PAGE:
The Impact of Cachexia on Patients and Families
According to the National Institute of Health, cachexia or wasting syndrome is characterized by persons with substantial weight loss or reduce skeletal muscle mass. These patients experience decreased appetite resulting in weight loss, pain and fatigue which ultimately can result in a negative effect on their quality of life. This condition may occur in a variety of populations not the least of which are those patients battling cancer.
In my professional experience, I often found that even if a person didn’t have an inherent dysphagia there were many reasons their consumption might be reduced. Dry mouth or xerostomia can be a factor impacting the ability to chew solid foods. Patients may exert more energy during masticating their food then actually obtaining caloric intake. I often found patients weak, this impacted their ability to swallow, which in turn made them even weaker. In the case of a dysphagia patient the affect may worsen their dysphagia. In other populations, the effect may lead to malnutrition.
The inability to eat or reduced desire to eat often had a profound effect on the patients and their family. This stress often brings with it negative emotions and feelings demonstrated by both parties.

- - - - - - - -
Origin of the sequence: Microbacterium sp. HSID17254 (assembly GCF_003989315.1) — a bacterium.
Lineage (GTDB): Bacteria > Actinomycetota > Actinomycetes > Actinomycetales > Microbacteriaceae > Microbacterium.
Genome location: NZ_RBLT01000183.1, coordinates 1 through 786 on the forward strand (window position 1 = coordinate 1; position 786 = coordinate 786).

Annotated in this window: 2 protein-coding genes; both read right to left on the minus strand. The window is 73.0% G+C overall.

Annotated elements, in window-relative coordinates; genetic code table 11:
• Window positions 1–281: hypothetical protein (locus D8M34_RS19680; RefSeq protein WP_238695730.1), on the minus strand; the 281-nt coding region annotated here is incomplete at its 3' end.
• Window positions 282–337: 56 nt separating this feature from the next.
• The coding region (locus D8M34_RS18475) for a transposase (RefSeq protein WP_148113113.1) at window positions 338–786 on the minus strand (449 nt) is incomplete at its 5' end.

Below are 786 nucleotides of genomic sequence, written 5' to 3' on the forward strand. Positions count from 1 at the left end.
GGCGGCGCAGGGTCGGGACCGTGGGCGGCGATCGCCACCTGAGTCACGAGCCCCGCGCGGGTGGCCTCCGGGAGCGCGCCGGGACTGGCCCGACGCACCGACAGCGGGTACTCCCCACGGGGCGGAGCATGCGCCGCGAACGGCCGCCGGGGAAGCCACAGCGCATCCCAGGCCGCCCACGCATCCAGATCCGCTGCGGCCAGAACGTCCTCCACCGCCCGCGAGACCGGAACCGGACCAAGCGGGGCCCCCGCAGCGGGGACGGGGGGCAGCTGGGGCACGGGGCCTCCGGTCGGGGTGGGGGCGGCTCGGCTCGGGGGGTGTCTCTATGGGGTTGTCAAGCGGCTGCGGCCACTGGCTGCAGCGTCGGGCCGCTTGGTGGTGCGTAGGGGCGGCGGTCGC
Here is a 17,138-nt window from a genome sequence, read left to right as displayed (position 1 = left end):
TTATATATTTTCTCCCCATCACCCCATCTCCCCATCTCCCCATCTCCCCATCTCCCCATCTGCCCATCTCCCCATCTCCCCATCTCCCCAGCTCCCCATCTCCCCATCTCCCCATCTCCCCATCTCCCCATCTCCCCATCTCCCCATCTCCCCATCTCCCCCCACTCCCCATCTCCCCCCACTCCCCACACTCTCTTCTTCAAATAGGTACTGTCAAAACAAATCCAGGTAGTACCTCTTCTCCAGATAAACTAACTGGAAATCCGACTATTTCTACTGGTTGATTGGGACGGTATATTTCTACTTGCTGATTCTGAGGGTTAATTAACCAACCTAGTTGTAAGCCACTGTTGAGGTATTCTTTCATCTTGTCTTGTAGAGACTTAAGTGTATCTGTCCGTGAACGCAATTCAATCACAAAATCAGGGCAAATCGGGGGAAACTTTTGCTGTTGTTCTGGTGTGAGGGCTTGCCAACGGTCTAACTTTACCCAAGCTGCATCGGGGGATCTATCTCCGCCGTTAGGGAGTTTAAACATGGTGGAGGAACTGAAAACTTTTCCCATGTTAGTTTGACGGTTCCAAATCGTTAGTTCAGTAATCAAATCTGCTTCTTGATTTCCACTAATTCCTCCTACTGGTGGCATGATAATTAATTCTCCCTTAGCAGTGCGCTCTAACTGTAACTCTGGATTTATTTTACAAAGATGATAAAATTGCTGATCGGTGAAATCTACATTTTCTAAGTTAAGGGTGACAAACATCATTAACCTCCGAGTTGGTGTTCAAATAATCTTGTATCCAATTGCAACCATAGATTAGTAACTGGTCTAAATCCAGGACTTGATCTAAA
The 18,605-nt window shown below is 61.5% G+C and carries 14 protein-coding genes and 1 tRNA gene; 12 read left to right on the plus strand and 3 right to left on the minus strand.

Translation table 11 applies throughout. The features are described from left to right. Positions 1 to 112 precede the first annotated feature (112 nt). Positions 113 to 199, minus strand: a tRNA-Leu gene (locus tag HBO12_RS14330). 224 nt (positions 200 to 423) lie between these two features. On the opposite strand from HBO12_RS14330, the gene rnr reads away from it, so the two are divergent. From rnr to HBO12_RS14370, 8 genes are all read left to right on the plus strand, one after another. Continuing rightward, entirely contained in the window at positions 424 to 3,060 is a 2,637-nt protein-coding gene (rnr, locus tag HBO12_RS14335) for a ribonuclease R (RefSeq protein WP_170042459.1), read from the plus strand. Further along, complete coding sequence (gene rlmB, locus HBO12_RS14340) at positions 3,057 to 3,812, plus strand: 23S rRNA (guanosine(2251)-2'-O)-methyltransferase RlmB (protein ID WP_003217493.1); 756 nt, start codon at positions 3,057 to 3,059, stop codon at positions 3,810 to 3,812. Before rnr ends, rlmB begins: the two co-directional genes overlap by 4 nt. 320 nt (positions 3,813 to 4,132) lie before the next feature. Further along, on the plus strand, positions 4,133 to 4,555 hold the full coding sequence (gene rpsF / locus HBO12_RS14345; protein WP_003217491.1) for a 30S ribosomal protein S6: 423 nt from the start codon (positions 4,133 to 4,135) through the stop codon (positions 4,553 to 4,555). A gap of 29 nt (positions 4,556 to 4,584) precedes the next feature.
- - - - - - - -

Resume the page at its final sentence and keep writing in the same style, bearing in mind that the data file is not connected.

Following the launched of EAT Snack, we have heard many stories about patients who are fighting cancer and have found joy in consuming our product. A courageous gentleman who is fighting a rare blood cancer and follows a Kosher diet found himself unable to eat for a few days. He was weak and his family began searching for anything that he might be able to eat. While at the hospital for his weakly transfusion, he consumed two of the EAT Snacks by himself. Not only did he find the snack tasty and easy to chew he was also thrilled to have a boost of energy. It was gratifying to learn that our snack provided both he and his family even a small measure of relief.
I also learned of a woman with metastatic breast cancer who, during the past several months has lost a significant number of her teeth thus presenting a problem with chewing her food. She trialed the Lemon and Milk Chocolate snacks (which are her favorite flavors) and was very pleased with the bars. The snack brought her and her sister a smile when they witnessed how effortlessly the snack melted in her mouth.
Stories like these continue to inspire us at Nutraphagia. Keep them coming!